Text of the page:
Analysis: Gahan and the rental ordinance, or the emasculation of the once-powerful Oz.

Hit suit, win sign.

As time merits, there’ll be more to say about last evening’s council epic, but for the moment a few plain facts should suffice.

On Monday morning, for the first time in 50 months as mayor, Mayor Jeff Gahan timorously placed a quivering toe in the water, and the minimum required number of chips on the table, and released an awkward statement in support of rental property registration, inspection and enforcement — something he had studiously avoided mentioning throughout his 2015 campaign for re-election.

BOMBSHELL: Citywide confusion as Mayor Jeff Gahan is abducted by space alien impostor, who promptly takes public “pro” stand on rental property ordinance.

Once the council meeting began, shepherds in far-off Patagonia felt the seismic shock when Pat Harrison, inveterate opponent of such intrusive measures, not only endorsed the rental property ordinance and appealed to the many rental owners in the room to unite around it, but refrained from using the word “Gestapo” for the first time in living memory.

Pat Harrison’s Slumlord Uprising of 2008, 6/6: “Endangered Slumlord Protection Act? Local rental property mogul and realtor cites a ‘pitiful’ absence of tax breaks.”

The rental owners responded by gazing upon the figure of Harrison much in the fashion of Trump rally attendees when the lone minority protester dares speak apostasy aloud, and set about angrily voicing their perennial objections to being compelled to follow the same general regulations as the remainder of the city’s business community.

An hour and a half later, after a brief diversion to New Albany’s never-ending stormwater drainage problems (also never mentioned during last year’s campaign), it came time for the mayor to speak.

Of course, such was the epochal importance of the occasion — Gahan referred to the rental ordinance as a “must” —  that the mayor yet again failed to attend, thus missing the chance to confront dissenting property owners face to face, and sending customary surrogate Mike Hall in his stead. Hall read the mayor’s statement, which he likely wrote in the first place. Proponents surely felt deflated. If not now, when?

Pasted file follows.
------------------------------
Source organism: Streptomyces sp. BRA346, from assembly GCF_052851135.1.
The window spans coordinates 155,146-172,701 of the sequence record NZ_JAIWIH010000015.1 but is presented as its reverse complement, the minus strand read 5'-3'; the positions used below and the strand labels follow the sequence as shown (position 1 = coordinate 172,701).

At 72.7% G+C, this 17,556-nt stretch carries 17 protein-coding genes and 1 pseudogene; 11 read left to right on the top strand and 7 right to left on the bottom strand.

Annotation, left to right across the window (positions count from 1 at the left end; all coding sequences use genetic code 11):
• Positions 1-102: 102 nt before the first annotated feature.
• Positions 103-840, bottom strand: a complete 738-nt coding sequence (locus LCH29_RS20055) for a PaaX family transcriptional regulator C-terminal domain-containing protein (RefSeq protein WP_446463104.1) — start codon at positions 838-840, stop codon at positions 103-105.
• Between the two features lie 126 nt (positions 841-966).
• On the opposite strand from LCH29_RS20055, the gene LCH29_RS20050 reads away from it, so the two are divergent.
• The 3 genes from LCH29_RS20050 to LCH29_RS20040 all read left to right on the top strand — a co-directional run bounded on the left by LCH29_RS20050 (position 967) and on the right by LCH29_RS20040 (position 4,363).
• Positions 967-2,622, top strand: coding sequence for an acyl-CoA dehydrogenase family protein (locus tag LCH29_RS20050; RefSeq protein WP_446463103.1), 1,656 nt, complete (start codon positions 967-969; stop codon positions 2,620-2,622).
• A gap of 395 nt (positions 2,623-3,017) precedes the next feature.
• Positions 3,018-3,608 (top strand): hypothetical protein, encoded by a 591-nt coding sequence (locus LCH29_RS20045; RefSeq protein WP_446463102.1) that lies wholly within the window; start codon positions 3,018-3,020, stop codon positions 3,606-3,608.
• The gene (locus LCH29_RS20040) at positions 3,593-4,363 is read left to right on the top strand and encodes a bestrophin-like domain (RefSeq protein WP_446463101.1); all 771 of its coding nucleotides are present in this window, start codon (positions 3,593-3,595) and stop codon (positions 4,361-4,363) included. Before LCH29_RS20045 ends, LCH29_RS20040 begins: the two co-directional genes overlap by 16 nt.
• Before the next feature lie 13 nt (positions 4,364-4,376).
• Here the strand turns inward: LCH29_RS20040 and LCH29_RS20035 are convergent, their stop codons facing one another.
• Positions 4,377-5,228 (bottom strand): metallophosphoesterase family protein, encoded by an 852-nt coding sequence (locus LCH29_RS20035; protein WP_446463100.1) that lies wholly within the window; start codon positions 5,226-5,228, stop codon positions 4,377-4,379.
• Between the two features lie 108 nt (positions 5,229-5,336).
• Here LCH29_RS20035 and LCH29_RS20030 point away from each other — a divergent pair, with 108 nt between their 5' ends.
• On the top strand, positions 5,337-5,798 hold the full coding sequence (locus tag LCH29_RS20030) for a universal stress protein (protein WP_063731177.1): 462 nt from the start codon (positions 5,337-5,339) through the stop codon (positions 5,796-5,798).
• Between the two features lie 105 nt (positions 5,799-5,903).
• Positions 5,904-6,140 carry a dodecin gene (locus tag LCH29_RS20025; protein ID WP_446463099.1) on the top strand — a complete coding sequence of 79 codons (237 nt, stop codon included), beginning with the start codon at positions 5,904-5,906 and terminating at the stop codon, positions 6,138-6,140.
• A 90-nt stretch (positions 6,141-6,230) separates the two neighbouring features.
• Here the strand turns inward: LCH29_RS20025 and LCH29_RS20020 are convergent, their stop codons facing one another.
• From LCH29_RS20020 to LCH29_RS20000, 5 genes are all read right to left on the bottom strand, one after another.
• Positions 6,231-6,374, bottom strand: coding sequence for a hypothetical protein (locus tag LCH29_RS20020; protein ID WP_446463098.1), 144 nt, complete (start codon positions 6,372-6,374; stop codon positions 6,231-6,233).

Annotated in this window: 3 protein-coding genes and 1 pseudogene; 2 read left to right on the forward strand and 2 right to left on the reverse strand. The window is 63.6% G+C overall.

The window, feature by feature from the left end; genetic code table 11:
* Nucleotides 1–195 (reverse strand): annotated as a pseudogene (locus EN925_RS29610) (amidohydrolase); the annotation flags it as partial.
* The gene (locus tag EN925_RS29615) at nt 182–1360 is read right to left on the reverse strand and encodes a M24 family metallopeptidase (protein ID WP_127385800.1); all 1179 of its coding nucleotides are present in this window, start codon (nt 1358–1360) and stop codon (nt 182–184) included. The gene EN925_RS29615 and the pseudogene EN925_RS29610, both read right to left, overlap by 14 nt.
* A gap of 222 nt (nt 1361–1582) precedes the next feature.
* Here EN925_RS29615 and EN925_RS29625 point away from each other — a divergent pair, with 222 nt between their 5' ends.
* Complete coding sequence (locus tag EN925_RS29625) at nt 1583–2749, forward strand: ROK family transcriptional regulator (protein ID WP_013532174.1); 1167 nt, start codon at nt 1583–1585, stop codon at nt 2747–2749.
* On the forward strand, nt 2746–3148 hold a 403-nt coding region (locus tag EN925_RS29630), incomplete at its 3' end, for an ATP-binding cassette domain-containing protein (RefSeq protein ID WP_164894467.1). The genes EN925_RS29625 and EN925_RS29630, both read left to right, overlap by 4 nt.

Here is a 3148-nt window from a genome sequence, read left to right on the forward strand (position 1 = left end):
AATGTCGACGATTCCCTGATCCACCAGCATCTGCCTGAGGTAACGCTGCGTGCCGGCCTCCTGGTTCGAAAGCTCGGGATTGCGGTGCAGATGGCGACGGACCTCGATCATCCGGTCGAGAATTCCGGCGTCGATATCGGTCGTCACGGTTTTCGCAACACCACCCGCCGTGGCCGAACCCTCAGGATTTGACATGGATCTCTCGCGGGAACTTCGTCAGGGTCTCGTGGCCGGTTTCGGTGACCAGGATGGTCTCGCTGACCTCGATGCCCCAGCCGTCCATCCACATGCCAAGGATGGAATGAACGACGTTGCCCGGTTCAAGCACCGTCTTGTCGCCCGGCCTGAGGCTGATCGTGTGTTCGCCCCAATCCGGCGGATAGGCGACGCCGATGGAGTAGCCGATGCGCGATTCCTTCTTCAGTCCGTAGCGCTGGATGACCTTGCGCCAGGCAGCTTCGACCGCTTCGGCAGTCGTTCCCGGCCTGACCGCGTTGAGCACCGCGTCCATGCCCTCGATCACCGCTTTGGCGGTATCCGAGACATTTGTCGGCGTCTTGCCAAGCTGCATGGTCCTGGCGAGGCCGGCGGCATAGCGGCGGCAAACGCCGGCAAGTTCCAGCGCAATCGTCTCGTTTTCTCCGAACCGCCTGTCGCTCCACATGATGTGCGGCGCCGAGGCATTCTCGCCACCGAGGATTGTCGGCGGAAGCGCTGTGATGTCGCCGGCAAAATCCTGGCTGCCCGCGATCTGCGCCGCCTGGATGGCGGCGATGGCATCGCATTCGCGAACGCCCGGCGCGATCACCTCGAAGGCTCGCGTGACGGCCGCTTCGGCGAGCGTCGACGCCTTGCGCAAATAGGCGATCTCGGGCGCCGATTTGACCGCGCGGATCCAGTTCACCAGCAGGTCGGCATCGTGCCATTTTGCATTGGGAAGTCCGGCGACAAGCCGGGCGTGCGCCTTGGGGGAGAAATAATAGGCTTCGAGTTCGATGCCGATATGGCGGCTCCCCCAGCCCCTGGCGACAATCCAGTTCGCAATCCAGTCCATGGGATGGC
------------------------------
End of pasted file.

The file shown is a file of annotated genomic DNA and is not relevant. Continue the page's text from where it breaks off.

The council’s own discussion began, with Dan Coffey predictably tossing red meat to the crowd, Scott Blair making gurgling sounds about spread sheets, and Greg Phipps defending his (read: the mayor’s) ordinance with the common sense suggestion that as with other businesses, if they’re not profitable, perhaps the business owner should seek a new line of work.

Subsequently, it became clear why Gahan bothered to so much as commission a statement on his strange new “New Albany City Hall” web site, even if deigning to appear before council and citizens constituted an onerous chore.

It’s because the council’s new math has deprived Gahan of painless, easy victory when a vote cannot be evaded. For 12 years, there have been eight Democrats and one Republican. During Gahan’s first term, those eight Democrats were as pliable on the mayor’s behalf as the Supreme Soviet was for Uncle Joe or Comrade Nikita. For four years, Gahan sought to rule by closeted writ, but always could rely upon a servile council rubber stamp when desired … when responsibility needed to be shared.

Those days are gone. Blair and Coffey comprise a vacuous, unprincipled “you-pay, we-vote” rump that should not be honored by use of the word “independent.” There are three Republicans, and Al Knable is a particularly prepared and formidable seeker of bipartisan input.

This leaves only four reliable DemoDisneyDixiecrats, none of whom are natural leaders, all of whom formed a rote line when Gahan finally ventured from his down-low bunker with yesterday’s public statement …  except that it takes five votes.

Phipps didn’t have them.

Consequently, the Thanksgiving turkey (the rental ordinance, not Duggins) set about being carved. The result was a compromise: The registration component was separated from the teeth of inspection and enforcement, and this rump was approved unanimously for the first two readings. Inspection and enforcement sections now will return to committee, where the teeth will be vigorously filed down to  mimic gently sloping, loosely fitted dentures.

That even this much was approved probably owes to the many rental property owners conceding openly to living elsewhere, from Scott County, Indiana to Shepherdsville, Kentucky.

After all, foreigners don’t vote.

In the end, Monday night represented much ado about precious little. However, something a bit different has been born. In 2015, Gahan lost 13 points off his mayoral margin, and when Coffey went rogue, the council dynamic shifted. Will the mayor accede to Coffey’s terms and grease him back inside the tent, where he can resume pissing out of it from the inside? Will he bite his tongue and negotiate with scrubbed and perfumed corporate fetishist Blair? Or, will City Hall double down on government by appointed committee, i.e., redevelopment and the board of works?

That reminds me: Gin.

Must buy more gin.